Jùjú music, which emerged as far back as the 1920s, was essentially an intersection between Yoruba drumming and the socially oriented, string-based palm-wine style, which developed in the drinking houses at the time and influenced highlife music as well. Although the early recordings are sonically a little too old to seem like anything other that ethnomusicology, I got the whole thing started with arguably the genre's two biggest stars: Chief Commander Ebenezer Obey and King Sunny Ade.
From there, we touched on a few others like Tunji Oyelana, Bob Uhiri, I.K. Dairo and Fatai Rolling Dollar. Sir Shina Peters was in the mix and in some ways the inspiration for the mix as his classic album "Sewele" has just been re-issued by the ever-awesome Strut Records.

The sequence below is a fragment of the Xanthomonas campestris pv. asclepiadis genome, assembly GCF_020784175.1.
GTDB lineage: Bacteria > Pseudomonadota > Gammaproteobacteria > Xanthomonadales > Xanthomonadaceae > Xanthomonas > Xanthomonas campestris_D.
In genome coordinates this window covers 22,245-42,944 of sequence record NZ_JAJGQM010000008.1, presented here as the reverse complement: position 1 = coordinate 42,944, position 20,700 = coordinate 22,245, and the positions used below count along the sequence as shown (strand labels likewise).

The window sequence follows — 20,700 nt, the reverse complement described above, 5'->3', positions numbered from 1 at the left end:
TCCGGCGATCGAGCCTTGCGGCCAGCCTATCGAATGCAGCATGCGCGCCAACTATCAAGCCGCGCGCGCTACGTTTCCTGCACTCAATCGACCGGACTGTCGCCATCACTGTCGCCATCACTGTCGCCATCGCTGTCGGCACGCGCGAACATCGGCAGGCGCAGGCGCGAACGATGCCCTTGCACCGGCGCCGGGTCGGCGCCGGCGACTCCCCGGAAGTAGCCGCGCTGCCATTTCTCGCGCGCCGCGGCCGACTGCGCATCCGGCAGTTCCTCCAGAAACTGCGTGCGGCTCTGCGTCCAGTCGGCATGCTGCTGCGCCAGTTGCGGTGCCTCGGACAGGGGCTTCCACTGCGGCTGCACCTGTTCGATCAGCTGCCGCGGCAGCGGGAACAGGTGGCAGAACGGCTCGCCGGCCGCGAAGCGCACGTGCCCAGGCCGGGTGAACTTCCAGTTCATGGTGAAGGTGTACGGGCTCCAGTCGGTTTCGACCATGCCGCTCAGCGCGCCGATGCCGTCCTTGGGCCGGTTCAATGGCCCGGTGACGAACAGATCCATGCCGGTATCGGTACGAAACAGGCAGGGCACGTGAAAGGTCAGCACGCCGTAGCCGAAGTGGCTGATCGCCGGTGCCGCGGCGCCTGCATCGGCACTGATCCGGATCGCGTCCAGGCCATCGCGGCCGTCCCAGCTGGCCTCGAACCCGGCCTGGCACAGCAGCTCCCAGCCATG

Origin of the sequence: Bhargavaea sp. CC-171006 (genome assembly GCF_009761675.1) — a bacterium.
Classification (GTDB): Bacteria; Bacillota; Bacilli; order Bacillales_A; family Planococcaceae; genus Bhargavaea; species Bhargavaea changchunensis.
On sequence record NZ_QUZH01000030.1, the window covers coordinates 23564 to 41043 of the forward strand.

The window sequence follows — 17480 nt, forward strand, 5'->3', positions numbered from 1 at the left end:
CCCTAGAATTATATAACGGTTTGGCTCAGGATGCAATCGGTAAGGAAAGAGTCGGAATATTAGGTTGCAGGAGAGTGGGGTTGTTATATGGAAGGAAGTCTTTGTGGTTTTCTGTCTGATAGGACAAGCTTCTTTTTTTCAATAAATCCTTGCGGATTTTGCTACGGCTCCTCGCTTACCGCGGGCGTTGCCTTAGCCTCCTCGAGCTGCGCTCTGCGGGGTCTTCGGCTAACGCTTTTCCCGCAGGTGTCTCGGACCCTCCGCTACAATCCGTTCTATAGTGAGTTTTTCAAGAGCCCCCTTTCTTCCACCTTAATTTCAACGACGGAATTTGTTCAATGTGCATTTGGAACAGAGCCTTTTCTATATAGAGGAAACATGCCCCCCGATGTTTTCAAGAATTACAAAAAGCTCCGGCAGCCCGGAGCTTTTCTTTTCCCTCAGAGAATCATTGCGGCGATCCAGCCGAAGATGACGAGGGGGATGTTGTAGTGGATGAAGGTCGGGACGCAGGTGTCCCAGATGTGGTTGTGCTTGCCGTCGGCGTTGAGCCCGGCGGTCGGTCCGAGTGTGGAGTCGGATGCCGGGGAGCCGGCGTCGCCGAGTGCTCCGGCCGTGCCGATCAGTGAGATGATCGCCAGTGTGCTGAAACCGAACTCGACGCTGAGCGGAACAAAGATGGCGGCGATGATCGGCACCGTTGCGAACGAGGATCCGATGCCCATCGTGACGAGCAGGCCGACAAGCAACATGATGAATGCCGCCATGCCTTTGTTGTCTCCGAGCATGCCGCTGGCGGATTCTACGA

Take a listen to the whole mix:
This week on Sound Travels, we went in for a long listen of some dope West African sounds. In particular, we listened to Nigerian jùjú music from some the genre’s most notable performers. With a mix clocking in at around an hour and enough material to simply talk about it for an hour, I found (as I usually do) it easier to touch on the basics of the sound and focus instead on what it sounds like.